Four Mainers hit the jackpot this week when their names were chosen in a state lottery that won't pay them any money – at least not yet.
The winners were notified Tuesday that they have been awarded licenses by the Maine Department of Marine Resources to use dip nets to fish for elvers – translucent baby eels that are roughly the size of a toothpick.
The fishermen stand to make a healthy profit when elver fishing season begins next month.
The Department of Marine Resources said the value of the elver fishery in 2012 was about $40 million, making it second in the state only to lobster.
"At certain times during the season, prices were running above $2,600 a pound," said Deirdre Gilbert, the department's director of state marine policy. "The year before, prices were about $900 a pound. The prices went through the roof in 2012."
Gilbert said there are about 2,500 elvers in a pound, so each elver is worth about a dollar. A typical daily harvest can range from a half-pound to 2 pounds.
Read the full story at the Portland Press Herald>>
National Fisherman Live: 12/16/14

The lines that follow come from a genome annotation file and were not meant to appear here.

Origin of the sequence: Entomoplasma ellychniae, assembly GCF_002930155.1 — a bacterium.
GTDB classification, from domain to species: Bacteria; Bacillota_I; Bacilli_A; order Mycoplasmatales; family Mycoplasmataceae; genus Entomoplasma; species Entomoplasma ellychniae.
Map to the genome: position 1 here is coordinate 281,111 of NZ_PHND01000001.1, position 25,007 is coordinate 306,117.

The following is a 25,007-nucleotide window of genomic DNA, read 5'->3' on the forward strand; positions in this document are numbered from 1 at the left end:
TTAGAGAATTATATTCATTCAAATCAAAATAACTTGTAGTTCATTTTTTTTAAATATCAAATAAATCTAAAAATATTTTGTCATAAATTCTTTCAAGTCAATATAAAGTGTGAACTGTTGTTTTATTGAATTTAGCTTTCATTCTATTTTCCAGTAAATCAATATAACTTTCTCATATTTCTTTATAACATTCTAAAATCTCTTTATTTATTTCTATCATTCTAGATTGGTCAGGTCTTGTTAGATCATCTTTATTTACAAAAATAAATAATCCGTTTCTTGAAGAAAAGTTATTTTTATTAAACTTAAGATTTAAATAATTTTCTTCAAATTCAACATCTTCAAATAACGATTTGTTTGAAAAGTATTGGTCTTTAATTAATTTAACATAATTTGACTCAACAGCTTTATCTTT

In this episode, Bruce Buls, WorkBoat's technical editor, interviews Long Island lobsterman John Aldridge, who survived for 12 hours after falling overboard in the dead of night. Aldridge was the keynote speaker at the 2014 Pacific Marine Expo, which took place Nov. 19-21 in Seattle.
NOAA, in consultation with the Department of the Interior, has appointed 10 new members to the Marine Protected Areas Federal Advisory Committee. The 20-member committee is composed of individuals with diverse backgrounds and experience who advise the departments of commerce and the interior on ways to strengthen and connect the nation's MPA programs. The new members join the 10 continuing members appointed in 2012.